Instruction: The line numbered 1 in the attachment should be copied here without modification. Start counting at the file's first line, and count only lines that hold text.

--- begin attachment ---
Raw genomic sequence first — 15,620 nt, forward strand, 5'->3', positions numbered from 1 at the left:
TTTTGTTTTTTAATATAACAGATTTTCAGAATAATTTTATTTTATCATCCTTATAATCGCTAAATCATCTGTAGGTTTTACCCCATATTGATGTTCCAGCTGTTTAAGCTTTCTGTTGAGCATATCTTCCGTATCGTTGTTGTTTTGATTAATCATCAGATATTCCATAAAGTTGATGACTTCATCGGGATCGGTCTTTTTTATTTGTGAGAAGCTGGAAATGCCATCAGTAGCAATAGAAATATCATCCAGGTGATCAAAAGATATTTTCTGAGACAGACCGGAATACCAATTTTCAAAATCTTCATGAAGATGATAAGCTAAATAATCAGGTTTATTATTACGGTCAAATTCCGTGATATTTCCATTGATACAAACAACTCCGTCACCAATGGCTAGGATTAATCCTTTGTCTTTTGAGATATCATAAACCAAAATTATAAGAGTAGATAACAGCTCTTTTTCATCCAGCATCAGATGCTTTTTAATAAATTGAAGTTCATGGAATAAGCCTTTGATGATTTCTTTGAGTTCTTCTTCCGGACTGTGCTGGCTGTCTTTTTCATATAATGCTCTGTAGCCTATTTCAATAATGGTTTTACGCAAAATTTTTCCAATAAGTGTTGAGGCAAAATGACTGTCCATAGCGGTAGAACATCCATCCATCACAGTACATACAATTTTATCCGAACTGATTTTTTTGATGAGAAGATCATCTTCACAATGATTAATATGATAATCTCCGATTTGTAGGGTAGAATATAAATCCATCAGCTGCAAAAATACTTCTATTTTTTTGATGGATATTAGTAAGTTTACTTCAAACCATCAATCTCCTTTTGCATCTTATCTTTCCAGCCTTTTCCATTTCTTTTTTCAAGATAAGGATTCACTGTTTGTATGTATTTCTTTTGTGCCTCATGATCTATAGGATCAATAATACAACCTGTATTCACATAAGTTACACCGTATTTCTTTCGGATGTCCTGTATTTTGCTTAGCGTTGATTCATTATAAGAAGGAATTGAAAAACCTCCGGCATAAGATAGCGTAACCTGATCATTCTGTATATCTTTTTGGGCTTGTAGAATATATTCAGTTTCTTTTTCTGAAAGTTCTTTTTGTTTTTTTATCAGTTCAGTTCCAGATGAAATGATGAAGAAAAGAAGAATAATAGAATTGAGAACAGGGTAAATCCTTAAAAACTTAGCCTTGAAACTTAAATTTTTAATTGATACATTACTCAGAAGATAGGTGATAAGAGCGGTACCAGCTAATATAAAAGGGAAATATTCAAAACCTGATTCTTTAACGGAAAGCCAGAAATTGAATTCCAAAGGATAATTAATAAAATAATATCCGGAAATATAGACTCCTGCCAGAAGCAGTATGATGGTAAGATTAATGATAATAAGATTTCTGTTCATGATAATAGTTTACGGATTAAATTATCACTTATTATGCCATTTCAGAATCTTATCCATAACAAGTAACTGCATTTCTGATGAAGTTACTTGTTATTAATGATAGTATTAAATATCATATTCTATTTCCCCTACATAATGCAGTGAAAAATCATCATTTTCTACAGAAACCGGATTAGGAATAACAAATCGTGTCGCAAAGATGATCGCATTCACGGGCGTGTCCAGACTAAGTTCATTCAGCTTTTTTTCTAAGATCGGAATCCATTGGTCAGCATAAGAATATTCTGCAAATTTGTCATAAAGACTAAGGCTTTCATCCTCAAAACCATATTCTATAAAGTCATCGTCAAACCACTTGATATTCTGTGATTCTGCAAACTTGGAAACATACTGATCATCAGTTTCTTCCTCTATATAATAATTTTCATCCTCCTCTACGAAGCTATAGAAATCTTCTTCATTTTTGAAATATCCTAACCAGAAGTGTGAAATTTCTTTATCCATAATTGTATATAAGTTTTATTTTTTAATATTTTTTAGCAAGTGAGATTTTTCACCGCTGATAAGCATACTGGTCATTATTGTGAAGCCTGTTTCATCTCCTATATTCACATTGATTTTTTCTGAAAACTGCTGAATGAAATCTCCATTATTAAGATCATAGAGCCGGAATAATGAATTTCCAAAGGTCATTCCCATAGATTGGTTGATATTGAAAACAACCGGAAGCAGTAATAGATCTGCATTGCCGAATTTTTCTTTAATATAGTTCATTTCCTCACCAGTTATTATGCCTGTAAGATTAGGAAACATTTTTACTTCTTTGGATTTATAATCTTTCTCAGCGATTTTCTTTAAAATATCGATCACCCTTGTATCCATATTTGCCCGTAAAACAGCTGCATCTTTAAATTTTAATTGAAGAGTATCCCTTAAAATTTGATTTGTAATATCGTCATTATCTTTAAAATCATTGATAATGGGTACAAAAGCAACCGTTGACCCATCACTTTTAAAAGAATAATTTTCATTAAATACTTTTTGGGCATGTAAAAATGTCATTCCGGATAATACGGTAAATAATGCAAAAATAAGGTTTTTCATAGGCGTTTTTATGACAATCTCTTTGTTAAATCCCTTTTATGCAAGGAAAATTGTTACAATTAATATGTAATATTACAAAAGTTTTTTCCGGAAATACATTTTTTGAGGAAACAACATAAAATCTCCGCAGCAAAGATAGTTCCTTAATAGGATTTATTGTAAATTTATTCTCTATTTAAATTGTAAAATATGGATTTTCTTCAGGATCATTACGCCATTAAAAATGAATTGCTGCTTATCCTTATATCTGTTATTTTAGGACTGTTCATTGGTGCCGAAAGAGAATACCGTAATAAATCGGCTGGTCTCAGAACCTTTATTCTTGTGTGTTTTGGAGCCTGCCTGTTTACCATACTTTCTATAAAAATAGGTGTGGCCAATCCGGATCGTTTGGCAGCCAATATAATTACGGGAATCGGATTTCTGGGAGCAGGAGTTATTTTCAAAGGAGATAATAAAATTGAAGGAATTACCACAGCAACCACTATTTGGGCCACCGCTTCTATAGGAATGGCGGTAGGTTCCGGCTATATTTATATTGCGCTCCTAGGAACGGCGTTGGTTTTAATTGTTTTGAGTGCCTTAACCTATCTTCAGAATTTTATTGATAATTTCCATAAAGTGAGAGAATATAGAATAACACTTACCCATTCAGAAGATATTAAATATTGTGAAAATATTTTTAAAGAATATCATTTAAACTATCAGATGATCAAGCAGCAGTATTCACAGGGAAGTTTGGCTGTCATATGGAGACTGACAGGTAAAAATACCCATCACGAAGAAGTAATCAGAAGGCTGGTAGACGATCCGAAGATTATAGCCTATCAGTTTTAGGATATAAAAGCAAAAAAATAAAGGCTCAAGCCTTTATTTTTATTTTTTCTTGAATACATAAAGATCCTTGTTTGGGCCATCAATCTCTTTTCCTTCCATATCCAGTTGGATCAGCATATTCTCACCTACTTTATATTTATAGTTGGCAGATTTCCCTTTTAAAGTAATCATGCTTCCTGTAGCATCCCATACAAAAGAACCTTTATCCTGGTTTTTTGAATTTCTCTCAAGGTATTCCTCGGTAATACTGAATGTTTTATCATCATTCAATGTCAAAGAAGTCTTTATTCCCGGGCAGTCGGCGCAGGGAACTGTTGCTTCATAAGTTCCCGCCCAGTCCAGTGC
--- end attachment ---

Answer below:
Raw genomic sequence first — 15,620 nt, forward strand, 5'->3', positions numbered from 1 at the left: